“It is a relevant circumstance that, in many cases an employee will stand no chance of getting another job, let alone a better job, unless he has been given a reference”
The words above are those of Lord Slynn in the case of Spring v Guardian Assurance . The precedent that emanates from the case is that an employer who provides a reference for an employee, owes them a duty of reasonable care in the preparation of such a reference.
It is a generally held view that employers are not under a duty to provide a personal reference for former employees. Employers are however actively encouraged to provide factual references where asked to do so but should steer clear of expressing any personal opinions unless they can be substantiated by company records (such as performance or disciplinary files).
The case of McKie v Swindon College  extended the duty of an employer beyond the information that is contained in a reference alone. McKie made it clear that all information which is divulged about a current or ex employee must be true, accurate and fair. The sending of inaccurate information could leave employers on a sticky wicket, opening themselves up to claims for compensation for any negligent or deliberate errors that cause the ex-employee loss. An unfair reference provided by an employer could also lead to an award of compensation in the courts.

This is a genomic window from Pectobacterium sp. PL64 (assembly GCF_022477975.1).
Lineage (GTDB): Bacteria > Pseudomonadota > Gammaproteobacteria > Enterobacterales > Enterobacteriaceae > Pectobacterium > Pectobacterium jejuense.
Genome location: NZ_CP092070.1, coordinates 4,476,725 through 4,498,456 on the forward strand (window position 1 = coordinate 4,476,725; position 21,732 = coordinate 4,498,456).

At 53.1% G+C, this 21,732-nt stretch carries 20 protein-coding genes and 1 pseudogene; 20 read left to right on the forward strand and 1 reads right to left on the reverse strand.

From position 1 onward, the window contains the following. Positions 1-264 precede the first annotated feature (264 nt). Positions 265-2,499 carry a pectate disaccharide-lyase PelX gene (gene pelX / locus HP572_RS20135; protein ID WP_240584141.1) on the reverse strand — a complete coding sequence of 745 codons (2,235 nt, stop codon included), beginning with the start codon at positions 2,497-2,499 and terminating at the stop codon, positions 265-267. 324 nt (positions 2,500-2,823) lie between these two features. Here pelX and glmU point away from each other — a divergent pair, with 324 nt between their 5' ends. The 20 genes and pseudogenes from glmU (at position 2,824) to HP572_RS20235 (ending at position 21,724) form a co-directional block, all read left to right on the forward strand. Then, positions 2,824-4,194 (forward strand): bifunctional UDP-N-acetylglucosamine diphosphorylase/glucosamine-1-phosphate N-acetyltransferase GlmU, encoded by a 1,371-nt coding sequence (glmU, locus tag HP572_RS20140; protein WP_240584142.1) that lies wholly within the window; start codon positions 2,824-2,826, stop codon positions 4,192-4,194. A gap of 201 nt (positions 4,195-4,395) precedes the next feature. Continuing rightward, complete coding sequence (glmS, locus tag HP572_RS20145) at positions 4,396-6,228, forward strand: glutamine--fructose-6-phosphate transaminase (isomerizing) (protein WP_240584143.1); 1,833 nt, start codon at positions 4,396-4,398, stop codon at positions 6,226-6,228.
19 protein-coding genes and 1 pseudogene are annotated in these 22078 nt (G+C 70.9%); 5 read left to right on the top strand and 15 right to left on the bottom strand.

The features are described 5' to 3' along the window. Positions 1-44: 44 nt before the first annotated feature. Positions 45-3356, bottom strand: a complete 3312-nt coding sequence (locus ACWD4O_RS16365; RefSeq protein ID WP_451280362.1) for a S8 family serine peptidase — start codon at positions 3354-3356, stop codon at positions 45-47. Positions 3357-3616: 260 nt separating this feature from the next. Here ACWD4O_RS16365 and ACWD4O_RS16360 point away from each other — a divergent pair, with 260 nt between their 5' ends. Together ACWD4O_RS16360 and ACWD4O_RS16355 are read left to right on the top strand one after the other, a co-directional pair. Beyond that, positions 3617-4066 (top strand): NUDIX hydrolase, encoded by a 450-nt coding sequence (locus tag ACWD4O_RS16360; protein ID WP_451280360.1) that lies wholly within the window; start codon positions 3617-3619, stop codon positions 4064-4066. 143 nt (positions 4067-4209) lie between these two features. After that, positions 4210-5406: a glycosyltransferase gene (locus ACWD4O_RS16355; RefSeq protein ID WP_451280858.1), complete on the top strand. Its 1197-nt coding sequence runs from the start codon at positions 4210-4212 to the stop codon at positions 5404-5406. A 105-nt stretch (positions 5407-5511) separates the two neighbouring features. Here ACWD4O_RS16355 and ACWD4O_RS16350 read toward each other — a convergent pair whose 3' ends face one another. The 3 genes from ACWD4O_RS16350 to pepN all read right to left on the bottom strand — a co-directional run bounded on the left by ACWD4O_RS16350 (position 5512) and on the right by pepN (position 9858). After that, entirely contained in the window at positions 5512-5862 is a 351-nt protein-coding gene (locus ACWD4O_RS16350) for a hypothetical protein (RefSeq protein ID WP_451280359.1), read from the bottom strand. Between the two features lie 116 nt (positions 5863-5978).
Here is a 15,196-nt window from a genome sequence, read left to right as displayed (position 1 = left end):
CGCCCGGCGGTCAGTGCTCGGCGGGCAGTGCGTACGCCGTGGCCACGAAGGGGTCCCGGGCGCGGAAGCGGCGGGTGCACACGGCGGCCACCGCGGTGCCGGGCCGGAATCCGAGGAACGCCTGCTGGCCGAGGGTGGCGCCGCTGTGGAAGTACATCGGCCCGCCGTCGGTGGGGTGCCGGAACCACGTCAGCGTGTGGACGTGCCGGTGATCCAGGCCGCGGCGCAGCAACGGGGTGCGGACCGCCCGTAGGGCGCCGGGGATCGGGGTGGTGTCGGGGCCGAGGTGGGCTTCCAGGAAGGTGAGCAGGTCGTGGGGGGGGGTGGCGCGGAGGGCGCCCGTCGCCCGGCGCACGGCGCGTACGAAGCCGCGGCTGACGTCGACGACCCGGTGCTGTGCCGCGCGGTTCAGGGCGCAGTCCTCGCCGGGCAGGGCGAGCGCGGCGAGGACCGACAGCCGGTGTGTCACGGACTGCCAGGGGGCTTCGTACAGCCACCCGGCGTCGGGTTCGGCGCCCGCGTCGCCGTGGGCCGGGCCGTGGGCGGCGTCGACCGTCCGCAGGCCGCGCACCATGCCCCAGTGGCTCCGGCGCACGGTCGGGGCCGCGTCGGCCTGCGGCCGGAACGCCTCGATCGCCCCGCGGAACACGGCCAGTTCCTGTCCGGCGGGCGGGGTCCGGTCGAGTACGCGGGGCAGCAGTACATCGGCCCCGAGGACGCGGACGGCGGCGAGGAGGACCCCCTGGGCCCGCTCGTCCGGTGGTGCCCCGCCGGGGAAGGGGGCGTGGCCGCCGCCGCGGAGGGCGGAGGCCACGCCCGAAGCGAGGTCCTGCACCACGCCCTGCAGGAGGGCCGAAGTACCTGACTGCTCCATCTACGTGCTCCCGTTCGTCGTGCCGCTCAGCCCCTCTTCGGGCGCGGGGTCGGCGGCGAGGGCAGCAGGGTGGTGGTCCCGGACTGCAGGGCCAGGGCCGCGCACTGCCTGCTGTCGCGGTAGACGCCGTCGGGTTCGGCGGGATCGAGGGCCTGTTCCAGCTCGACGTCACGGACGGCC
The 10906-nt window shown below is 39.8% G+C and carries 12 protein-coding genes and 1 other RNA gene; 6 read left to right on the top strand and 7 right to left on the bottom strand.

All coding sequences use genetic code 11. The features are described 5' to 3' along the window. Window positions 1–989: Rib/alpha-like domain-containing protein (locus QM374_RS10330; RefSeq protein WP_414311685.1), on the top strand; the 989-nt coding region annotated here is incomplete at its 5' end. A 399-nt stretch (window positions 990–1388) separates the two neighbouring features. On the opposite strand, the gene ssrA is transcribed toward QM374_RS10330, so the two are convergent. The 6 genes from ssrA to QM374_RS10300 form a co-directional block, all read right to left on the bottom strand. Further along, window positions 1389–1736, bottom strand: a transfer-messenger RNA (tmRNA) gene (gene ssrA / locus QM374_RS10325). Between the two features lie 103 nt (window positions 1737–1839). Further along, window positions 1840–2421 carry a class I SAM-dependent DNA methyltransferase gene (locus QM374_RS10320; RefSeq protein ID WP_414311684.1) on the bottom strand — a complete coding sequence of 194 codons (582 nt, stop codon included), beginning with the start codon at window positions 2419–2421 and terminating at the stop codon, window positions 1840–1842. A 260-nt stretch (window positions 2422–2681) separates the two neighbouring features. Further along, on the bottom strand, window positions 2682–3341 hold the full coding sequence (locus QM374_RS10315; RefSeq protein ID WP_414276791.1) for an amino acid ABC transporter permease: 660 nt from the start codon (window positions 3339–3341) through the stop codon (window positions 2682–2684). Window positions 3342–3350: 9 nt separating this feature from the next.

If an employer has a departing high calibre employee they must be careful not to “over-sell” the candidate to the new employer with an overly exaggerated reference. In contrast, if the departing employee was below par during their tenure with the employer, the employer has an obligation not to mislead the prospective future employer.
Our advice is that any information that you include in a personal reference must be objectively justified and a true, fair and accurate assessment of the individual. It is a much safer bet to steer clear of subjective comments that are open to scrutiny and stick to providing factual information that is difficult to dispute (such as job title, job description and length or service).
In light of the McKie decision employers must be careful disclosing anything further than standard information to a prospective future employer. The High Court described the internal practices of the employer in McKie as ‘slapdash, sloppy [and] failing to comply with any sort of minimum standards of fairness.’
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